Royal City Carlson Wagonlit Travel's Blog

Where in the World is this Picture? August, 2017

This photo isn't playing tricks on your eye. People really do take a dip in the natural pool at the top of this world-famous, record-breaking falls.

It's the largest falls in the world 1708 meters (5604 feet) across and 108 meters (354 feet) high. It's not the highest or the widest falls, but that combination results in a sheet of falling water unmatched in size by any other falls. It's still double the height of Niagara Falls.

Victoria Falls on the Zambezi River on the border between Zambia and Zimbabwe is a UNESCO World Heritage Site and has been called one of the Seven Natural Wonders of the World. Named Victoria Falls for the Queen by Scottish explorer David Livingstone when he first came across it in 1855, it's called Mosi-oa-Tunya – The Smoke that Thunders – in local Tonga dialect.

The First Gorge, Zambian Side. Photo Credit

Upstream from the falls, the Zambezi River flows across a wide, flat plateau with no hills or mountains to channel the flow of water. So the entire 5600-foot width of the river drops over the edge of a fracture in the landscape, falling into the gorge below, and flowing through the chasm in a zig-zag series of gorges that form the border between the two countries in southern Africa.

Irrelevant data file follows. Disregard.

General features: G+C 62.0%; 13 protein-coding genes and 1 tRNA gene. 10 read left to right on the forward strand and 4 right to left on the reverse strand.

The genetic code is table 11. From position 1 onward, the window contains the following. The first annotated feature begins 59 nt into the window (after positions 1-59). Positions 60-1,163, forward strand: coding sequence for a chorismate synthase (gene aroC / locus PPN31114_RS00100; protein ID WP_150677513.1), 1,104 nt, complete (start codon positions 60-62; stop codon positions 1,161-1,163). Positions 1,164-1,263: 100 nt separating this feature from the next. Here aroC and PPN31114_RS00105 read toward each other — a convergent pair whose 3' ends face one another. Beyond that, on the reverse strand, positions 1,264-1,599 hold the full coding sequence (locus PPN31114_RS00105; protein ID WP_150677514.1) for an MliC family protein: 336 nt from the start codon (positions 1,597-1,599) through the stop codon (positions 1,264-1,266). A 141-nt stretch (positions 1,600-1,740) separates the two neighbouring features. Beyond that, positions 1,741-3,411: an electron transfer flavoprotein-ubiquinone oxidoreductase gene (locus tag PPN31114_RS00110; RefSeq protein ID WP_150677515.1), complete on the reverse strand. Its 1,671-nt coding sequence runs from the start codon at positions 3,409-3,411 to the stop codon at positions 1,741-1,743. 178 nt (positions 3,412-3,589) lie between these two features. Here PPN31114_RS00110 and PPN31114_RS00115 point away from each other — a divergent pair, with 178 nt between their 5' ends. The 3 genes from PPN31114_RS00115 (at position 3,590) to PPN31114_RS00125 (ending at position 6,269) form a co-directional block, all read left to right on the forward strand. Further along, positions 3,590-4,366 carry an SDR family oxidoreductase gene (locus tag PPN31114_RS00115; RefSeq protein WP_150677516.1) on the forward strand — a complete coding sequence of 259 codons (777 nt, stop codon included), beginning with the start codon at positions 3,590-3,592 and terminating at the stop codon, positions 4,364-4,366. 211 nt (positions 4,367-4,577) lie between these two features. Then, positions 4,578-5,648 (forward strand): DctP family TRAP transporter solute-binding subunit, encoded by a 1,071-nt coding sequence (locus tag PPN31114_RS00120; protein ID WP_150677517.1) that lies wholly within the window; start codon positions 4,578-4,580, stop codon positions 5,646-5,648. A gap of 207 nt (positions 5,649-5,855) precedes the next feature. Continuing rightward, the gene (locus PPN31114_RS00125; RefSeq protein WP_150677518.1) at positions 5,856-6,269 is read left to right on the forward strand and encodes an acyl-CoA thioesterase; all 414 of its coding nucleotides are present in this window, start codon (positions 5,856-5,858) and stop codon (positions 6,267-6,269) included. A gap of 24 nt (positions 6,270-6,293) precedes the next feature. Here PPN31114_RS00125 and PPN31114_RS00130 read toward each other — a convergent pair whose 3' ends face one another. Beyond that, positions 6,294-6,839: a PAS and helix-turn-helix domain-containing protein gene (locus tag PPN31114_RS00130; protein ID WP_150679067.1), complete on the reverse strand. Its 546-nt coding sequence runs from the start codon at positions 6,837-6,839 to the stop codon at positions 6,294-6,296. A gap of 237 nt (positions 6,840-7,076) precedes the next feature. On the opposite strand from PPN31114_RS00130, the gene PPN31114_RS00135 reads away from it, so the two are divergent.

Photo Credit

Both issue visas to allow tourists to cross back and forth across the border to see the falls from both vantage points. A million international and local visitors a year come to see the falls and there are concerns about development and environmental management endangering the site.

The Second Gorge (with bridge) and Third Gorge. Photo Credit

And as for the top picture? Victoria Falls has a famous natural feature on the Zambian side, an 'armchair' called the 'Devil's Pool' near the edge. When the water is at a certain level, a rock barrier reduces the current in that spot to relative calm. Daredevil adventure-seekers risk death to swim only a few feet away from that 350-foot drop.

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You may think that the only thing that could be done in Africa is to go on a safari, but you’d surely be surprised with the innumerable types of activities that could be done all over this continent.
 
You could opt to traverse the savanna via a colonial-era railway, join a Tuareg caravan into the Sahara, kayak through the Nile River using a pirogue, welcome the culture in pygmy villages or venture into the forest to spot a great selection of wildlife.
 
Witness a similar journey undertaken by Tom Smitheringale in a video uploaded by Dave Brosha, who shares, 
 
 
This 3 month journey begins in the middle of the Nubian Desert on the Sudanese/Egyptian border at the historic World Heritage site of Abu Simbel. From here Tom will kayak the length of the Nile to the Great Pyramids of Cairo visiting all the 'must-see' cultural and historic sites along its riverbanks. The expedition then restarts in Upper Egypt at the historic City of Luxor where Tom will rendezvous with his camels and Bedouin guides before heading into the shifting sand dunes of the Western Desert where traditional lifestyles have remained unchanged for centuries. The team will trek an ancient caravan route through the desert visiting a network of Oasis on their way finishing the 1,300km journey close to the Libyan border at the Eden of the Western Desert, Siwa Oasis.
 

Give in to your thirst for an adventurous trip and start planning your African itinerary today!